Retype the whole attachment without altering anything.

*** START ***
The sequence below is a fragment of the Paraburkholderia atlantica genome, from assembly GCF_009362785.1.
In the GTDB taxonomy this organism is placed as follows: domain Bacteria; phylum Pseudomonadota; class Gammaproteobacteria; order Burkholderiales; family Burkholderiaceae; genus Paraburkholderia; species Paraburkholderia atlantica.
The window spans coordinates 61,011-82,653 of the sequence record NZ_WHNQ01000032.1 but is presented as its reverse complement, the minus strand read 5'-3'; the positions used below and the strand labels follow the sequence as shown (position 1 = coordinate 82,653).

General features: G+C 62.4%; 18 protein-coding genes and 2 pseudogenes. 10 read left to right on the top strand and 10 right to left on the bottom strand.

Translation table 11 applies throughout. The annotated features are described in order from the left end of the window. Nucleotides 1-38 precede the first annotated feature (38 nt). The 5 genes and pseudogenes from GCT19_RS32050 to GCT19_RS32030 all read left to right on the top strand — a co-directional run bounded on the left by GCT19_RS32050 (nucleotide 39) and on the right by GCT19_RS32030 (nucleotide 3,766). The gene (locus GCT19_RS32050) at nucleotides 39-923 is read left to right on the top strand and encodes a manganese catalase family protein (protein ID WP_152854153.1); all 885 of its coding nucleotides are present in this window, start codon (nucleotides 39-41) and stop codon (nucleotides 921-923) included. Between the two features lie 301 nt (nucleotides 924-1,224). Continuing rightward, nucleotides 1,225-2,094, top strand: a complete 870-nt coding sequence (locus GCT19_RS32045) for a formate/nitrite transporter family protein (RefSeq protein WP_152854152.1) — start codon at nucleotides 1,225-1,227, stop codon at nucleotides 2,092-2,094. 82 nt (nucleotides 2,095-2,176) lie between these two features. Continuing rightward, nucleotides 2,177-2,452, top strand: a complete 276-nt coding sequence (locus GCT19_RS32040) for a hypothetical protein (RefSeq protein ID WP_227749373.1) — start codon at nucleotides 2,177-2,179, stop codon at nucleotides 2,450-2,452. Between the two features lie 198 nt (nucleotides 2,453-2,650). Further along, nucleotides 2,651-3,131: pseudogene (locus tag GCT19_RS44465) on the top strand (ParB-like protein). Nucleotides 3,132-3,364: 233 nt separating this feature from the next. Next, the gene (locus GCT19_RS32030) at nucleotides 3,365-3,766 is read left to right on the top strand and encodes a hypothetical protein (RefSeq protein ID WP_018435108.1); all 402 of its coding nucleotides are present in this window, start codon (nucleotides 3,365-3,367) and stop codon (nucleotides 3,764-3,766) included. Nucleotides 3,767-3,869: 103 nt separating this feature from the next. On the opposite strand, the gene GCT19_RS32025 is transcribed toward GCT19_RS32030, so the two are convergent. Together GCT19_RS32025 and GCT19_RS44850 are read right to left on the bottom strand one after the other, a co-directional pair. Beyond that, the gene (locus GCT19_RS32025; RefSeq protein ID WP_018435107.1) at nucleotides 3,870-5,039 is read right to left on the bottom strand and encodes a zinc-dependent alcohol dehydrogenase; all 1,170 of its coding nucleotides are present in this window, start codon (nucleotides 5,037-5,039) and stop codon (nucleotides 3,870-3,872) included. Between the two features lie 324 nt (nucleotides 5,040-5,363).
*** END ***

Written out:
The sequence below is a fragment of the Paraburkholderia atlantica genome, from assembly GCF_009362785.1.
In the GTDB taxonomy this organism is placed as follows: domain Bacteria; phylum Pseudomonadota; class Gammaproteobacteria; order Burkholderiales; family Burkholderiaceae; genus Paraburkholderia; species Paraburkholderia atlantica.
The window spans coordinates 61,011-82,653 of the sequence record NZ_WHNQ01000032.1 but is presented as its reverse complement, the minus strand read 5'-3'; the positions used below and the strand labels follow the sequence as shown (position 1 = coordinate 82,653).

General features: G+C 62.4%; 18 protein-coding genes and 2 pseudogenes. 10 read left to right on the top strand and 10 right to left on the bottom strand.

Translation table 11 applies throughout. The annotated features are described in order from the left end of the window. Nucleotides 1-38 precede the first annotated feature (38 nt). The 5 genes and pseudogenes from GCT19_RS32050 to GCT19_RS32030 all read left to right on the top strand — a co-directional run bounded on the left by GCT19_RS32050 (nucleotide 39) and on the right by GCT19_RS32030 (nucleotide 3,766). The gene (locus GCT19_RS32050) at nucleotides 39-923 is read left to right on the top strand and encodes a manganese catalase family protein (protein ID WP_152854153.1); all 885 of its coding nucleotides are present in this window, start codon (nucleotides 39-41) and stop codon (nucleotides 921-923) included. Between the two features lie 301 nt (nucleotides 924-1,224). Continuing rightward, nucleotides 1,225-2,094, top strand: a complete 870-nt coding sequence (locus GCT19_RS32045) for a formate/nitrite transporter family protein (RefSeq protein WP_152854152.1) — start codon at nucleotides 1,225-1,227, stop codon at nucleotides 2,092-2,094. 82 nt (nucleotides 2,095-2,176) lie between these two features. Continuing rightward, nucleotides 2,177-2,452, top strand: a complete 276-nt coding sequence (locus GCT19_RS32040) for a hypothetical protein (RefSeq protein ID WP_227749373.1) — start codon at nucleotides 2,177-2,179, stop codon at nucleotides 2,450-2,452. Between the two features lie 198 nt (nucleotides 2,453-2,650). Further along, nucleotides 2,651-3,131: pseudogene (locus tag GCT19_RS44465) on the top strand (ParB-like protein). Nucleotides 3,132-3,364: 233 nt separating this feature from the next. Next, the gene (locus GCT19_RS32030) at nucleotides 3,365-3,766 is read left to right on the top strand and encodes a hypothetical protein (RefSeq protein ID WP_018435108.1); all 402 of its coding nucleotides are present in this window, start codon (nucleotides 3,365-3,367) and stop codon (nucleotides 3,764-3,766) included. Nucleotides 3,767-3,869: 103 nt separating this feature from the next. On the opposite strand, the gene GCT19_RS32025 is transcribed toward GCT19_RS32030, so the two are convergent. Together GCT19_RS32025 and GCT19_RS44850 are read right to left on the bottom strand one after the other, a co-directional pair. Beyond that, the gene (locus GCT19_RS32025; RefSeq protein ID WP_018435107.1) at nucleotides 3,870-5,039 is read right to left on the bottom strand and encodes a zinc-dependent alcohol dehydrogenase; all 1,170 of its coding nucleotides are present in this window, start codon (nucleotides 5,037-5,039) and stop codon (nucleotides 3,870-3,872) included. Between the two features lie 324 nt (nucleotides 5,040-5,363).